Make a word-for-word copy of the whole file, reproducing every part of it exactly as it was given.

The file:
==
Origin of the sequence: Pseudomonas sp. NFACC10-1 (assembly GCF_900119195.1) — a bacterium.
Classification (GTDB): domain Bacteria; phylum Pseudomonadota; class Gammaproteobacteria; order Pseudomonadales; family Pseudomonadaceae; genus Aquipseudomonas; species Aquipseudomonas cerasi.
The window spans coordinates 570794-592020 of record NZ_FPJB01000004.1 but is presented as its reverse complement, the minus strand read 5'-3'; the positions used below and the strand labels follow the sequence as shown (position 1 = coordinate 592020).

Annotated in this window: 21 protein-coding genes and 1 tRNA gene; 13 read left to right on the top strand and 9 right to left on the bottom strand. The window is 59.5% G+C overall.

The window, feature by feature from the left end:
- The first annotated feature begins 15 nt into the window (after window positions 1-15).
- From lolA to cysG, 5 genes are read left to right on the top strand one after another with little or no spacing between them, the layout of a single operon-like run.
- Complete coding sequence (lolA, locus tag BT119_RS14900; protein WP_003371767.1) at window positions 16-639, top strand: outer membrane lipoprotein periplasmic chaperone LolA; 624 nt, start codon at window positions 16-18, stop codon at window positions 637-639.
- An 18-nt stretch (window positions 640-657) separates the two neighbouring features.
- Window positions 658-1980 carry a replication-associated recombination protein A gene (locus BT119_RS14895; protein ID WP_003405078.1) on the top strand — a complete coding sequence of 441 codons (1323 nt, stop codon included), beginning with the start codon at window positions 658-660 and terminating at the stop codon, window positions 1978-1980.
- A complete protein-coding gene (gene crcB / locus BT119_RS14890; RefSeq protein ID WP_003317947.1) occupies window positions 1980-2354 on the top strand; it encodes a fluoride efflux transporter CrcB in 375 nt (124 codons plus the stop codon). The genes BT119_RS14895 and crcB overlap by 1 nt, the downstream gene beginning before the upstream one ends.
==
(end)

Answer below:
Origin of the sequence: Pseudomonas sp. NFACC10-1 (assembly GCF_900119195.1) — a bacterium.
Classification (GTDB): domain Bacteria; phylum Pseudomonadota; class Gammaproteobacteria; order Pseudomonadales; family Pseudomonadaceae; genus Aquipseudomonas; species Aquipseudomonas cerasi.
The window spans coordinates 570794-592020 of record NZ_FPJB01000004.1 but is presented as its reverse complement, the minus strand read 5'-3'; the positions used below and the strand labels follow the sequence as shown (position 1 = coordinate 592020).

Annotated in this window: 21 protein-coding genes and 1 tRNA gene; 13 read left to right on the top strand and 9 right to left on the bottom strand. The window is 59.5% G+C overall.

The window, feature by feature from the left end:
- The first annotated feature begins 15 nt into the window (after window positions 1-15).
- From lolA to cysG, 5 genes are read left to right on the top strand one after another with little or no spacing between them, the layout of a single operon-like run.
- Complete coding sequence (lolA, locus tag BT119_RS14900; protein WP_003371767.1) at window positions 16-639, top strand: outer membrane lipoprotein periplasmic chaperone LolA; 624 nt, start codon at window positions 16-18, stop codon at window positions 637-639.
- An 18-nt stretch (window positions 640-657) separates the two neighbouring features.
- Window positions 658-1980 carry a replication-associated recombination protein A gene (locus BT119_RS14895; protein ID WP_003405078.1) on the top strand — a complete coding sequence of 441 codons (1323 nt, stop codon included), beginning with the start codon at window positions 658-660 and terminating at the stop codon, window positions 1978-1980.
- A complete protein-coding gene (gene crcB / locus BT119_RS14890; RefSeq protein ID WP_003317947.1) occupies window positions 1980-2354 on the top strand; it encodes a fluoride efflux transporter CrcB in 375 nt (124 codons plus the stop codon). The genes BT119_RS14895 and crcB overlap by 1 nt, the downstream gene beginning before the upstream one ends.